To solve the problem, Pope Gregory XIII created what is known as the Gregorian calendar.
This new calendar changed the first day of the year to January 1 and also jumped ahead by 10 days to make up for the lost time.
For this reason, many people wrote dates falling between January 1 and March 25 with both years, as in the following examples.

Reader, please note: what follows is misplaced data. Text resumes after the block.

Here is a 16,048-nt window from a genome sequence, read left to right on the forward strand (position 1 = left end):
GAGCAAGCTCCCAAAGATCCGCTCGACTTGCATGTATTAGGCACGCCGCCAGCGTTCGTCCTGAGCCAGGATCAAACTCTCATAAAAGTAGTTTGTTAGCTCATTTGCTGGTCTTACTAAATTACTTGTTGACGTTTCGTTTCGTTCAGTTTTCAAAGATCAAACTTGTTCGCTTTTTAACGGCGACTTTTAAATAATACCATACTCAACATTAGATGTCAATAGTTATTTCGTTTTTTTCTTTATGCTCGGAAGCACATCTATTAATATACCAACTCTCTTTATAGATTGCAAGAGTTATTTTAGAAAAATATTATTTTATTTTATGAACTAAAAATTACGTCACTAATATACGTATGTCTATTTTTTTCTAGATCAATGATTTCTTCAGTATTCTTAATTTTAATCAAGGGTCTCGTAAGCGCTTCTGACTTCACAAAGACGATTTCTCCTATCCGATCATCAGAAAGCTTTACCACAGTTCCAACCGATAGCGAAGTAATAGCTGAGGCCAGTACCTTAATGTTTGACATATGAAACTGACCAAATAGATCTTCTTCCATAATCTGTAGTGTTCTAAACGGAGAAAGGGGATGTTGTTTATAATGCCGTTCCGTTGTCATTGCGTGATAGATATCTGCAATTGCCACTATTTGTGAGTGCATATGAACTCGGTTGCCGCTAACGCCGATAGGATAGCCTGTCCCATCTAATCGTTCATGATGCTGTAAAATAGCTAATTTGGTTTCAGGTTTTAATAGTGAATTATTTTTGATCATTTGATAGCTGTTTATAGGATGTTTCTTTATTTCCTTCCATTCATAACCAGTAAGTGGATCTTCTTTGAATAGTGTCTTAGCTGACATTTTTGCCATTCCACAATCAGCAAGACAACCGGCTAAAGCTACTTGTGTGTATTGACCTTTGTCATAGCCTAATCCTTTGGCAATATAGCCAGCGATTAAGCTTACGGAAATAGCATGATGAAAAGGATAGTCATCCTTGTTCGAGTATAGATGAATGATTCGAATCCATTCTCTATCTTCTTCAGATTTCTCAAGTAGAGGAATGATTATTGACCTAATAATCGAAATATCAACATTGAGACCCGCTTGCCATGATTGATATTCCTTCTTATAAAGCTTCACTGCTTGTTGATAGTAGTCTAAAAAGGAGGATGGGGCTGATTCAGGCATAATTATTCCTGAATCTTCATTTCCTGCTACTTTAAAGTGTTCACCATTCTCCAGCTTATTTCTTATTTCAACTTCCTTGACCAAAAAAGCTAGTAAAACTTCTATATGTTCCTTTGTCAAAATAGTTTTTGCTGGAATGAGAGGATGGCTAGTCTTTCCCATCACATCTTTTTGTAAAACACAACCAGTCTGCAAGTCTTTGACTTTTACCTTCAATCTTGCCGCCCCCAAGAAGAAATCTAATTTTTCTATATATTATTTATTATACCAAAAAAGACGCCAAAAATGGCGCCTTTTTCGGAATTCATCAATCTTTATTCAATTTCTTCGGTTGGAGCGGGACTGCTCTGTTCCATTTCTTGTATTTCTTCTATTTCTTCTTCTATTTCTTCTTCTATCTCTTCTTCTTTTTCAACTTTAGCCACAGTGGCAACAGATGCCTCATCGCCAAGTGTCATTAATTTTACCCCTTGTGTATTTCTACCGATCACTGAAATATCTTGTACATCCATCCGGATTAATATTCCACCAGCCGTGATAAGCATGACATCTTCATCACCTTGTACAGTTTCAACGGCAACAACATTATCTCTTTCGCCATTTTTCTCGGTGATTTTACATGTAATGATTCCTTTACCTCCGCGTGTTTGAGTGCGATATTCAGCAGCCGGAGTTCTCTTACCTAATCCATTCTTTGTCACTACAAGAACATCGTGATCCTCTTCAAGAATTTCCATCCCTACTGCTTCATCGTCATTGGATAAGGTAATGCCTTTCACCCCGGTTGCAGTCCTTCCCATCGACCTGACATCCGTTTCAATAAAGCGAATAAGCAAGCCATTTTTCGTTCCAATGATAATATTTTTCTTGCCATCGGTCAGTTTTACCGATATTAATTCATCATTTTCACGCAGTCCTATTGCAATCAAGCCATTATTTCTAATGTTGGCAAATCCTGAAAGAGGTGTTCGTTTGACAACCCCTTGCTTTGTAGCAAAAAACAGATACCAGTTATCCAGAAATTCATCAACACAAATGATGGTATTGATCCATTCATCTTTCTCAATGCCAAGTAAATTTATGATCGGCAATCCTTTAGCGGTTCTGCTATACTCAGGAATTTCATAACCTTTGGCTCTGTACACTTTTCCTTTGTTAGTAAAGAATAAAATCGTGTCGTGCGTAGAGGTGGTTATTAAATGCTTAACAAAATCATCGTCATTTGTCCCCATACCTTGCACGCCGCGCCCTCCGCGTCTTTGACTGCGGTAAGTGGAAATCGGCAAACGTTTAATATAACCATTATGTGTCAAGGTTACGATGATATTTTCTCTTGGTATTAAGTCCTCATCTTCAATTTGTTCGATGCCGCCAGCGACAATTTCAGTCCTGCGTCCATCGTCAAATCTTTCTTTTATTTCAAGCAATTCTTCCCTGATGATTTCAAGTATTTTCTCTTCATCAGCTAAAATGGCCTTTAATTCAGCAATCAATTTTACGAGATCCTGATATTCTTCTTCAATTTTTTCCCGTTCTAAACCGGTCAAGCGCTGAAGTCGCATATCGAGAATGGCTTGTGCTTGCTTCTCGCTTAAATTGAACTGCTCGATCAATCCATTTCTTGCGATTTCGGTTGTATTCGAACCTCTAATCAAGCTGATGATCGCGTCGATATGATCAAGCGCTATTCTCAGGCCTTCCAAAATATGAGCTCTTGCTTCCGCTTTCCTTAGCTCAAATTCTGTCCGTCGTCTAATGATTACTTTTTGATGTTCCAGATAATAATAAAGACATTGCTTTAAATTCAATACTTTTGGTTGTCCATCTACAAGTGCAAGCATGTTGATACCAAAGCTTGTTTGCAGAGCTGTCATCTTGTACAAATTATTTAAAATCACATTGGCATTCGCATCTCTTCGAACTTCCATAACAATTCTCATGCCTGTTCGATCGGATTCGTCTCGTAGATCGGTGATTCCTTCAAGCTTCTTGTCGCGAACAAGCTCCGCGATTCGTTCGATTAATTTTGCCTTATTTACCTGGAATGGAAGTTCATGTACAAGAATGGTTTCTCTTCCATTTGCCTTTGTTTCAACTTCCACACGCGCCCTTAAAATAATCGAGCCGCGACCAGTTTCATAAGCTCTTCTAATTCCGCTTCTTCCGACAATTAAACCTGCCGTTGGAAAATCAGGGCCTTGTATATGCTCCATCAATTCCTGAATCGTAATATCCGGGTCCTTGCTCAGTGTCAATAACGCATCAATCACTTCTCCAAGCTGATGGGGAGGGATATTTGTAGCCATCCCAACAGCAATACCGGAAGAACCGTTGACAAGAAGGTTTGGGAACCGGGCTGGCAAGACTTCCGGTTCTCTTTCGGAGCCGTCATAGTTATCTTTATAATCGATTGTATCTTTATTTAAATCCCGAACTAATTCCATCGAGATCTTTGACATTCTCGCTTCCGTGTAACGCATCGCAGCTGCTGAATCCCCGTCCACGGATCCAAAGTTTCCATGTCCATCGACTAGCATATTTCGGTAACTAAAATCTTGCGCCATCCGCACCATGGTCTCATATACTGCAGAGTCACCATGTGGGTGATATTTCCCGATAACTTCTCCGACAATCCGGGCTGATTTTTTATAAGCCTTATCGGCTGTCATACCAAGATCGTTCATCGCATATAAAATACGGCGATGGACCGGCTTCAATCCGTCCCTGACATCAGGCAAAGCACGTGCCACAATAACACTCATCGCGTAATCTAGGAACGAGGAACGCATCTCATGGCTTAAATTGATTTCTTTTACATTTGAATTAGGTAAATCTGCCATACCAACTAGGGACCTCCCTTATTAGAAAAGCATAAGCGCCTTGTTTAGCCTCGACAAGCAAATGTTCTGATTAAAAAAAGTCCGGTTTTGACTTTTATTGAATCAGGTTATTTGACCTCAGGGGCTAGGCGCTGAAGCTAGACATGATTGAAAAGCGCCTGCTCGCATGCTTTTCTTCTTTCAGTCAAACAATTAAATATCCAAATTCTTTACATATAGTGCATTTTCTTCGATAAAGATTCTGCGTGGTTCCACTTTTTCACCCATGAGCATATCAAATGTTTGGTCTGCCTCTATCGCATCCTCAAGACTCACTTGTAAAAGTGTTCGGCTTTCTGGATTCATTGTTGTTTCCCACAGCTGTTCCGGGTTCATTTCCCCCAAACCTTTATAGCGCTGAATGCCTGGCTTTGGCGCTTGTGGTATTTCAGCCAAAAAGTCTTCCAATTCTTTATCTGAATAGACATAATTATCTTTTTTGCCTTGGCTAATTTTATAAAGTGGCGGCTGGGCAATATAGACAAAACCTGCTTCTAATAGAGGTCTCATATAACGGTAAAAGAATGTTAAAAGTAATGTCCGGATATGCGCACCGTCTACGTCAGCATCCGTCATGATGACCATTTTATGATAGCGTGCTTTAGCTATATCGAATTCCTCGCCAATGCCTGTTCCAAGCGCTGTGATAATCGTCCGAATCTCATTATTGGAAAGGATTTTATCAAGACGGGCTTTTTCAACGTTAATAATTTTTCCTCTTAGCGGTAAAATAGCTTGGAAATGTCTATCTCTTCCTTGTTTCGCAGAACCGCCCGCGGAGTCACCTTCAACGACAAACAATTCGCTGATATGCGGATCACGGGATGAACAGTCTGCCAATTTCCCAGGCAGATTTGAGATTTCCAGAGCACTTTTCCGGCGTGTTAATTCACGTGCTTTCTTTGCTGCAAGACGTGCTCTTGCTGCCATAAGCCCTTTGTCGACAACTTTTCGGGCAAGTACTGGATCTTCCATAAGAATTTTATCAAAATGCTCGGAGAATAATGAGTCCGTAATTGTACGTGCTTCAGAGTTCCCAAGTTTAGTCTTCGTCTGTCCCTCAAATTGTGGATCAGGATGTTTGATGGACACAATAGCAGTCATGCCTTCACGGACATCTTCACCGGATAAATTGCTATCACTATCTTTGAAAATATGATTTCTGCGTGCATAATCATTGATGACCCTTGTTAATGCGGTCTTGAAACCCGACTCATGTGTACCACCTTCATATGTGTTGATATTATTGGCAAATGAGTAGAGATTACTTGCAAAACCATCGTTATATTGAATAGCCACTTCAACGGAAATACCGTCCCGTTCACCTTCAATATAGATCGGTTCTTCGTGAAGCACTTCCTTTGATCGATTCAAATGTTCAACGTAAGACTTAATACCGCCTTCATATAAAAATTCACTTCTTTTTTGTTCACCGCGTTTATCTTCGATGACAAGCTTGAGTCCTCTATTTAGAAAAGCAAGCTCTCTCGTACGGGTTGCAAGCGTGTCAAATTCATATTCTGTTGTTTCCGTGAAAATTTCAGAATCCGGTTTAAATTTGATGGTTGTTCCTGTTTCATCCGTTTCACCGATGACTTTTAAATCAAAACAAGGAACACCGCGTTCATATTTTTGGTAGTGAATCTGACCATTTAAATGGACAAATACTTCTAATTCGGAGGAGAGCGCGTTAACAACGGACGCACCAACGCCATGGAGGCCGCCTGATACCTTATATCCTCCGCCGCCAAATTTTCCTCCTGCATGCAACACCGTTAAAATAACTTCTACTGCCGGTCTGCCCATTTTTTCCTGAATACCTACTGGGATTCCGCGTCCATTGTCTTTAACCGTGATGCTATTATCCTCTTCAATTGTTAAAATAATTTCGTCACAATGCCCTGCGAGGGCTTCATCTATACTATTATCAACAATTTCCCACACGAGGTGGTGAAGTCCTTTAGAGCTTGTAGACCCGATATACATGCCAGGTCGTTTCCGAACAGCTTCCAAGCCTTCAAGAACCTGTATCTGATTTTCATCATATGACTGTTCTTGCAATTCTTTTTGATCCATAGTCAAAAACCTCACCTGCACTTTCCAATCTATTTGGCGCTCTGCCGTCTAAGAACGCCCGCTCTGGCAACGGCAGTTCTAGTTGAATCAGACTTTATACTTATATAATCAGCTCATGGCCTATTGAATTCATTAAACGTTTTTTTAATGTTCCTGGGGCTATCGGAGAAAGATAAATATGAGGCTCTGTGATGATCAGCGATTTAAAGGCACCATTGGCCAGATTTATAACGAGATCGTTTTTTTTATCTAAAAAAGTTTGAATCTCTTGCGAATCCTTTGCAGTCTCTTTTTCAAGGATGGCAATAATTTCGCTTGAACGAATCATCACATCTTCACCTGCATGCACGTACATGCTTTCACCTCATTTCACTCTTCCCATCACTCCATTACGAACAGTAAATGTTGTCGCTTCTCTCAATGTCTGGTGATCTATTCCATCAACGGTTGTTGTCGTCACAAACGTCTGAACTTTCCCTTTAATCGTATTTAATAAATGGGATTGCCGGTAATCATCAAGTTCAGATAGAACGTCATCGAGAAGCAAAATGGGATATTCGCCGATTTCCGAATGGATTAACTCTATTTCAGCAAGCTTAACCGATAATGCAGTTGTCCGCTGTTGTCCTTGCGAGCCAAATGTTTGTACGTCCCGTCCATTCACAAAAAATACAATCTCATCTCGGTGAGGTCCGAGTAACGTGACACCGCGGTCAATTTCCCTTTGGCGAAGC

By the time England and the colonies adopted the new calendar, the discrepancy between the calendars was eleven days.
By the Julian calendar, March 25 was the first day of the year and each year was 365 days and 6 hours long.